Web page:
More likely, he's turned off by the learning process. He's comfortable hiding behind the chops he's learned from mimicking EVH so he figures he's good enough.

More likely still, he finds this material boring and of little use. Perhaps there is a bit of ego getting in the way? "Why should I play that when I can play this??" kind of stuff.

Honestly, I think the best thing for him would be to play with other people. Get into a band situation where he has to learn songs start to finish. When he realizes that there's more to a song than a solo he'll have to figure it out one way or another.

At some point the light bulb will go off for him. It has to. For now, I'd say let him figure some stuff out on his own. When he realizes the size of the wall that he's run into, he'll welcome this stuff.
 

blueworm

Member
Messages
3,219
I'm not a teacher either but from all that I've read in this thread about that guy there's one thing that completely eludes me: what are this guy's goals as a guitar player ? I'm not saying this offensively but I believe that if both him and you (as a teacher) are completely unclear about what he wants to achieve as a musician then that might be a difficult situation to assess.
 

JonR

Member
Messages
15,416
IMHO, this guy has the ability to be a stellar player, if he'll give in and go back to START. If I had $200 I'd give it to him to do so. He really could be a great player. I just need to figure out how to get him to learn from me. After me, he can learn a LOT more from others, too. I am not trying to be his guru. I am just trying to put him on a path that has meaning.
stevel mentioned how seeing a video of himself opened the eyes of one of his difficult students.
Has your guy seen or heard recordings of himself playing? Ideally, playing things he thinks he's quite good at, but you can hear he isn't.

Especially it he's learned so far from videos, that should give him some insight into areas for improvement.
Re the tapping, Eruption, etc, he's obviously managed to teach himself pretty well so far. OK, he doesn't have what you call "feel" - but that's a subtle thing that many of us don't become aware of as an issue for years. If he can't hear "feel", why should he care?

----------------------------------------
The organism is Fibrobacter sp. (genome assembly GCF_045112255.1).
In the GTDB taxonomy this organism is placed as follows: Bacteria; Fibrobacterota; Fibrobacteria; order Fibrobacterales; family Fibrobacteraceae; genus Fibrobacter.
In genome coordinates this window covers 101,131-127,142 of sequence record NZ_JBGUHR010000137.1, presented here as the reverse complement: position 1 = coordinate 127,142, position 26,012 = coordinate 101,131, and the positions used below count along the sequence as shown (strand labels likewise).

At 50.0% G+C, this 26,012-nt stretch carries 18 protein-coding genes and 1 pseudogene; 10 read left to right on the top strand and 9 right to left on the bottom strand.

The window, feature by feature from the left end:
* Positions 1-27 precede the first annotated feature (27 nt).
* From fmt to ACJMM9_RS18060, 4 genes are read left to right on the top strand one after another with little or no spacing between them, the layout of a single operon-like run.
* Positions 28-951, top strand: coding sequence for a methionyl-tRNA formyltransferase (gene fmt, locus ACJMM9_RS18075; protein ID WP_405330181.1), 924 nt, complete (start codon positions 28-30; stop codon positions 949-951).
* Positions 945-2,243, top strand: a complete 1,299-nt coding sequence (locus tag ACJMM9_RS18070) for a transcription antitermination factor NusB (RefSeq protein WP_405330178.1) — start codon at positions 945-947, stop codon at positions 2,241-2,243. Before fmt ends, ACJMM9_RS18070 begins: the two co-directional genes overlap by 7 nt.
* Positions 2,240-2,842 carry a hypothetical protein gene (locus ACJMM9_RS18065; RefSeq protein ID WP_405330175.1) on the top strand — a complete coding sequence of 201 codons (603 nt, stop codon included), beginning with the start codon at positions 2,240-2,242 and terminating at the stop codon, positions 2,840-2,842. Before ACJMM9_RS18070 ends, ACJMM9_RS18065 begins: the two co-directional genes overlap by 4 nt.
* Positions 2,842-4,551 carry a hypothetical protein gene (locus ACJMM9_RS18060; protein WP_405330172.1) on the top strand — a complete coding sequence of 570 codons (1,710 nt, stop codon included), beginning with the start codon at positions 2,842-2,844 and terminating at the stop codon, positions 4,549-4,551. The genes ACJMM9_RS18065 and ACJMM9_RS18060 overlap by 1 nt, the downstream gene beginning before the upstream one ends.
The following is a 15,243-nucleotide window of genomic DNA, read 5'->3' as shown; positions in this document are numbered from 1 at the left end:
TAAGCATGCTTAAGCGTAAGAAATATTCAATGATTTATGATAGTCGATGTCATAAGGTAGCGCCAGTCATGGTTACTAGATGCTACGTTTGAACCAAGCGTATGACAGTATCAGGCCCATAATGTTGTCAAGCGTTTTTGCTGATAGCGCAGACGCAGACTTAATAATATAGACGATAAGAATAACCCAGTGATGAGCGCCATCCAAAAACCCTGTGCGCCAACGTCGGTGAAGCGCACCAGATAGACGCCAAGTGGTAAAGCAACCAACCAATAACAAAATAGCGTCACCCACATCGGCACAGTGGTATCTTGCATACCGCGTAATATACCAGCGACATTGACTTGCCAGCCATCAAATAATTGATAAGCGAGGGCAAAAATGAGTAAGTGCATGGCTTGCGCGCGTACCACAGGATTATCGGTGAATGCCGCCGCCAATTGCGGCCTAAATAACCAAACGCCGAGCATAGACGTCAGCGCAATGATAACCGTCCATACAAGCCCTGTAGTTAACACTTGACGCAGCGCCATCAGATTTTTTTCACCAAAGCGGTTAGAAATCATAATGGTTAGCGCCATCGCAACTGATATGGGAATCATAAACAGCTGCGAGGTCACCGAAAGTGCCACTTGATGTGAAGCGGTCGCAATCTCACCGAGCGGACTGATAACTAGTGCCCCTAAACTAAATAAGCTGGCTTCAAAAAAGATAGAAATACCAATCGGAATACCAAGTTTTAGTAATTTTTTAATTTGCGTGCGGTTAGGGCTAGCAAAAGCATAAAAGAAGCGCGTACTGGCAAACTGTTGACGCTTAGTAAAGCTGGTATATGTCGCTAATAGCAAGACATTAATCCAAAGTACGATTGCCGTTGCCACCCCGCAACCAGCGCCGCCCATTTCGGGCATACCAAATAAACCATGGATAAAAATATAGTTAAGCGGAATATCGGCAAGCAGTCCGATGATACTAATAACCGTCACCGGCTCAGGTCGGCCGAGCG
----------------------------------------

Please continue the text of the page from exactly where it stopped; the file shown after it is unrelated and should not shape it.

Or does he actually realise something is missing from his playing?

IOW, the way in is via him realising he has problems that maybe he wasn't aware of before - that he can't hear while he's playing, but should be clear when he hears/sees a recording of himself.

The issue of pay is also important. OK, you're not a pro teacher, but you do have valuable info. If he gets your advice for free, he's not going to attach much value to it. Then again, if he does pay, he's going to feel he wants value for money - maybe that's going to irritate him even more if he doesn't feel he's getting the right answers.

If you want to keep it on a free-and-friendly basis - ie informal - it's got to be in small increments. One tip at a time. Show him video of himself playing; ask him if he thinks anything needs improvement. If not, fine (even if you think it does).
If he can hear mistakes, or clumsiness anywhere, that's what to zero in on. Does he just need to slow down? Focus on one phrase or one bar where he trips up? You have to pass the responsibility to him somehow. You can't make him better, only he can. He just has to want to.

I don't think your own experience will cut much ice - I sympathise because it's similar to mine, but life is different today. If we'd had videos, DVDs and the internet in the 1960s, you can bet we'd have used them. And then some old jazz guy would have tutted at the results.... ;)
IMO, we were lucky to have been forced to do it the hard way - with hindsight, it worked (we learned things in the right order, with the right priorities), but that wasn't why we did it that way. We had no choice.
There are a lot more easy choices for beginners today (a confusion of choice), and it's not a lot of use us moaning about that.

For you to be of benefit to him, he has to see that you can offer a bridge, a path from where he is to where he wants to be. It can start with one little thing, one first step on that path, for free; but after that he should be willing to pay you - for your time and your experience. But you still have to be focussed on what will work for him, and not what worked for you back in the day.
 

guitarjazz

Gold Supporting Member
Messages
22,923
I'm not a teacher either but from all that I've read in this thread about that guy there's one thing that completely eludes me: what are this guy's goals as a guitar player ? I'm not saying this offensively but I believe that if both him and you (as a teacher) are completely unclear about what he wants to achieve as a musician then that might be a difficult situation to assess.
Sounds like his goal is to impress at GC on Sat morning. I think he's ready.